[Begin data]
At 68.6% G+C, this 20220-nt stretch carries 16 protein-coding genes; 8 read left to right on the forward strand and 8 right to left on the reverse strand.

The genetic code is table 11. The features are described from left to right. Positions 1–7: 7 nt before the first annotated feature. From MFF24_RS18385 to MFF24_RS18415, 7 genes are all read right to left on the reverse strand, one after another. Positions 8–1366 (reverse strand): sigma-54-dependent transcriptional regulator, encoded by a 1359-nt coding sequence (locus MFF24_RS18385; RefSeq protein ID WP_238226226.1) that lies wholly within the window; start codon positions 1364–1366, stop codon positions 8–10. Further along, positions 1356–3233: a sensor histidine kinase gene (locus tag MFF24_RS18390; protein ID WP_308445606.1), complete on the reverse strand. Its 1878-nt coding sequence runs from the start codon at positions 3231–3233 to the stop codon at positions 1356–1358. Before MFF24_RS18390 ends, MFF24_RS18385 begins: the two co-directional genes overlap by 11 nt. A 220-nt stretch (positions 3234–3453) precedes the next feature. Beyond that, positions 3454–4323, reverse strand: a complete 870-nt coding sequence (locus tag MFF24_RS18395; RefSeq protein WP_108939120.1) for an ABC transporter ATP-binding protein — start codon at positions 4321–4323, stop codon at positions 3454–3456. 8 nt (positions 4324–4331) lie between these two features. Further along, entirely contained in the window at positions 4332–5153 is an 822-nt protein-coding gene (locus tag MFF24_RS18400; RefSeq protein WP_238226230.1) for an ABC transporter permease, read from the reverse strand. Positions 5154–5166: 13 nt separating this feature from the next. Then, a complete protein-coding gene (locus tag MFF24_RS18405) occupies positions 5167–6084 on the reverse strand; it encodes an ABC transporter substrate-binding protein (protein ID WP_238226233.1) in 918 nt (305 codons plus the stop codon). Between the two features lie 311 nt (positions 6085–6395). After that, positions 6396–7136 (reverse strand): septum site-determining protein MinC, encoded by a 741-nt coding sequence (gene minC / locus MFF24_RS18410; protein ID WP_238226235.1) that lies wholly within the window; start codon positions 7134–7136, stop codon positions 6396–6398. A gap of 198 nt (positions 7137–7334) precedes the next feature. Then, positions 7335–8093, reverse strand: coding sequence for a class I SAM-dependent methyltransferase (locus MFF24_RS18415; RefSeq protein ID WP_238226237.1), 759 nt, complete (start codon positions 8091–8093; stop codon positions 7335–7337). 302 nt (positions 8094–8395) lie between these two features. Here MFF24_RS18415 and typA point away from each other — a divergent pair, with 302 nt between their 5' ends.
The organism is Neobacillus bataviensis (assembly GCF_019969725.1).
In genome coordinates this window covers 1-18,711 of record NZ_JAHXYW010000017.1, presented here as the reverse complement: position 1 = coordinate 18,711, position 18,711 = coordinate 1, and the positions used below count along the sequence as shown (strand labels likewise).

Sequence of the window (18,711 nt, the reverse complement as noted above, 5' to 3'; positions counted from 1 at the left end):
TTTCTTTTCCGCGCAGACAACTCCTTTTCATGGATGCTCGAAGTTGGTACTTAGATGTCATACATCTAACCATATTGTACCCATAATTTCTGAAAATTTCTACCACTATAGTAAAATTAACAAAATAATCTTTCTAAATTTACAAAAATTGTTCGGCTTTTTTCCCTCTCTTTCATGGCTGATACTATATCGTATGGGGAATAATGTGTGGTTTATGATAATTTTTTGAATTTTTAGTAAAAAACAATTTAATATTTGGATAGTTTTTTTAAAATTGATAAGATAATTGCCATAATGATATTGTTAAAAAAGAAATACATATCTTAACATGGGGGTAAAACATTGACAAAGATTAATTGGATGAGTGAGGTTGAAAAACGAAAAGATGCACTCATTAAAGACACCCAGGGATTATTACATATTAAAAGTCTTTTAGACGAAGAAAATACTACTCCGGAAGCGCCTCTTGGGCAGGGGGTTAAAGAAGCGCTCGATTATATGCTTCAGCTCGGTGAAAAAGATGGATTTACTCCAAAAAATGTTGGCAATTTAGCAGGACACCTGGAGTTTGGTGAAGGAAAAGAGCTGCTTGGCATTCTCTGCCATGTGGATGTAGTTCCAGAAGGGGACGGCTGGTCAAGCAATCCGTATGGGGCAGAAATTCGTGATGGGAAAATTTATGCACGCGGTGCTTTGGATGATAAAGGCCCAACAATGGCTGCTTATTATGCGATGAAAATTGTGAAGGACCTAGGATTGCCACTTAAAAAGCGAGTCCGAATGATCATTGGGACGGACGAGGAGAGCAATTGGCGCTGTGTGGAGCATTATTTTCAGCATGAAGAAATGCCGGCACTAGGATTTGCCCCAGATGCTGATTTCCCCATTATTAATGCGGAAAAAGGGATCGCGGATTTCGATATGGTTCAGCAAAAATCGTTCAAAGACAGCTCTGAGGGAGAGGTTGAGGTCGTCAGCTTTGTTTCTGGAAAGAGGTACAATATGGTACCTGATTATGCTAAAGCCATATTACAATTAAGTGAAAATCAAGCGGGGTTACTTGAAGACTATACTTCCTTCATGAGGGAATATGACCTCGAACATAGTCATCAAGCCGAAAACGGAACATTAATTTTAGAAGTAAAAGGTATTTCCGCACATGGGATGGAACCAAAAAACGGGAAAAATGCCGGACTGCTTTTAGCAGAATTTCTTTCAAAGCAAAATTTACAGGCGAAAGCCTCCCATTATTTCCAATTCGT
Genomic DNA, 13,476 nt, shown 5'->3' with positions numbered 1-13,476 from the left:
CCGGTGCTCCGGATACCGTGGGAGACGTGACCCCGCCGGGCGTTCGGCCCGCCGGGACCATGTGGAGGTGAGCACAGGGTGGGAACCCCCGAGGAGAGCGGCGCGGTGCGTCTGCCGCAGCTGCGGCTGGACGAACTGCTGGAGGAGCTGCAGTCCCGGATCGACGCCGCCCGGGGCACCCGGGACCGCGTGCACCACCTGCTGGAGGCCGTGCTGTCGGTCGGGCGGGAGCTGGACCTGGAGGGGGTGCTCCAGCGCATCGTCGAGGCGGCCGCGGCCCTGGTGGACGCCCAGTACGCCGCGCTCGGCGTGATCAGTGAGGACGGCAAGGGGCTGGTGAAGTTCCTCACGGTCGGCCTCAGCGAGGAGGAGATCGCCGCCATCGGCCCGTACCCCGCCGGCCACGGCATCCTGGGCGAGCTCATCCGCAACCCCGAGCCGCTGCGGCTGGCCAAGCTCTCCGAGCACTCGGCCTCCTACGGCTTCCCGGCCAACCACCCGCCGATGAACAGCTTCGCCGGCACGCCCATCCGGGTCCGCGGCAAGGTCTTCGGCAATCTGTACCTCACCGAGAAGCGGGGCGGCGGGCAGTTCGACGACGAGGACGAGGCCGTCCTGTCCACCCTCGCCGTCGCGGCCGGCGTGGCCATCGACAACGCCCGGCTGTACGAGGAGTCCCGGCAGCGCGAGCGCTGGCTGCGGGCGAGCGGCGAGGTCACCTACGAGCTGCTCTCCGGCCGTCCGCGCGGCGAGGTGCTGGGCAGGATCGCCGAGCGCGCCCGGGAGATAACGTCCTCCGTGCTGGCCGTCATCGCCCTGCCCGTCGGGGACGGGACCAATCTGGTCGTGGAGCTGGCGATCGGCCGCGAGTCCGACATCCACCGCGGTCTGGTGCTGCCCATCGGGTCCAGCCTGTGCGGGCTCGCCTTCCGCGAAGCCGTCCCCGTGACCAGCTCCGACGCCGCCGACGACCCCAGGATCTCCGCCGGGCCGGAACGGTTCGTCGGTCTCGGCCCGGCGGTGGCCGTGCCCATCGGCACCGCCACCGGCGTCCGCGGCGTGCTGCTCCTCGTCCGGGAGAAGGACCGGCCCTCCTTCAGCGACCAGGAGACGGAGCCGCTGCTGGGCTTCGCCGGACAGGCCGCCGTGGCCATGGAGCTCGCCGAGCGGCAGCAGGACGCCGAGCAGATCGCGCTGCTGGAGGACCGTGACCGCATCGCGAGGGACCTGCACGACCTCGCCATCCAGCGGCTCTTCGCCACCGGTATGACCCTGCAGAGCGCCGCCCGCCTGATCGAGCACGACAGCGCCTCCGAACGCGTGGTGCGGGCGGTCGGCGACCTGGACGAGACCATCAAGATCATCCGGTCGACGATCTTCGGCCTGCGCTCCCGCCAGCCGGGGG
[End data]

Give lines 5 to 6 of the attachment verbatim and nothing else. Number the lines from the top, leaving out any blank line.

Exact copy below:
Sequence of the window (18,711 nt, the reverse complement as noted above, 5' to 3'; positions counted from 1 at the left end):
TTTCTTTTCCGCGCAGACAACTCCTTTTCATGGATGCTCGAAGTTGGTACTTAGATGTCATACATCTAACCATATTGTACCCATAATTTCTGAAAATTTCTACCACTATAGTAAAATTAACAAAATAATCTTTCTAAATTTACAAAAATTGTTCGGCTTTTTTCCCTCTCTTTCATGGCTGATACTATATCGTATGGGGAATAATGTGTGGTTTATGATAATTTTTTGAATTTTTAGTAAAAAACAATTTAATATTTGGATAGTTTTTTTAAAATTGATAAGATAATTGCCATAATGATATTGTTAAAAAAGAAATACATATCTTAACATGGGGGTAAAACATTGACAAAGATTAATTGGATGAGTGAGGTTGAAAAACGAAAAGATGCACTCATTAAAGACACCCAGGGATTATTACATATTAAAAGTCTTTTAGACGAAGAAAATACTACTCCGGAAGCGCCTCTTGGGCAGGGGGTTAAAGAAGCGCTCGATTATATGCTTCAGCTCGGTGAAAAAGATGGATTTACTCCAAAAAATGTTGGCAATTTAGCAGGACACCTGGAGTTTGGTGAAGGAAAAGAGCTGCTTGGCATTCTCTGCCATGTGGATGTAGTTCCAGAAGGGGACGGCTGGTCAAGCAATCCGTATGGGGCAGAAATTCGTGATGGGAAAATTTATGCACGCGGTGCTTTGGATGATAAAGGCCCAACAATGGCTGCTTATTATGCGATGAAAATTGTGAAGGACCTAGGATTGCCACTTAAAAAGCGAGTCCGAATGATCATTGGGACGGACGAGGAGAGCAATTGGCGCTGTGTGGAGCATTATTTTCAGCATGAAGAAATGCCGGCACTAGGATTTGCCCCAGATGCTGATTTCCCCATTATTAATGCGGAAAAAGGGATCGCGGATTTCGATATGGTTCAGCAAAAATCGTTCAAAGACAGCTCTGAGGGAGAGGTTGAGGTCGTCAGCTTTGTTTCTGGAAAGAGGTACAATATGGTACCTGATTATGCTAAAGCCATATTACAATTAAGTGAAAATCAAGCGGGGTTACTTGAAGACTATACTTCCTTCATGAGGGAATATGACCTCGAACATAGTCATCAAGCCGAAAACGGAACATTAATTTTAGAAGTAAAAGGTATTTCCGCACATGGGATGGAACCAAAAAACGGGAAAAATGCCGGACTGCTTTTAGCAGAATTTCTTTCAAAGCAAAATTTACAGGCGAAAGCCTCCCATTATTTCCAATTCGT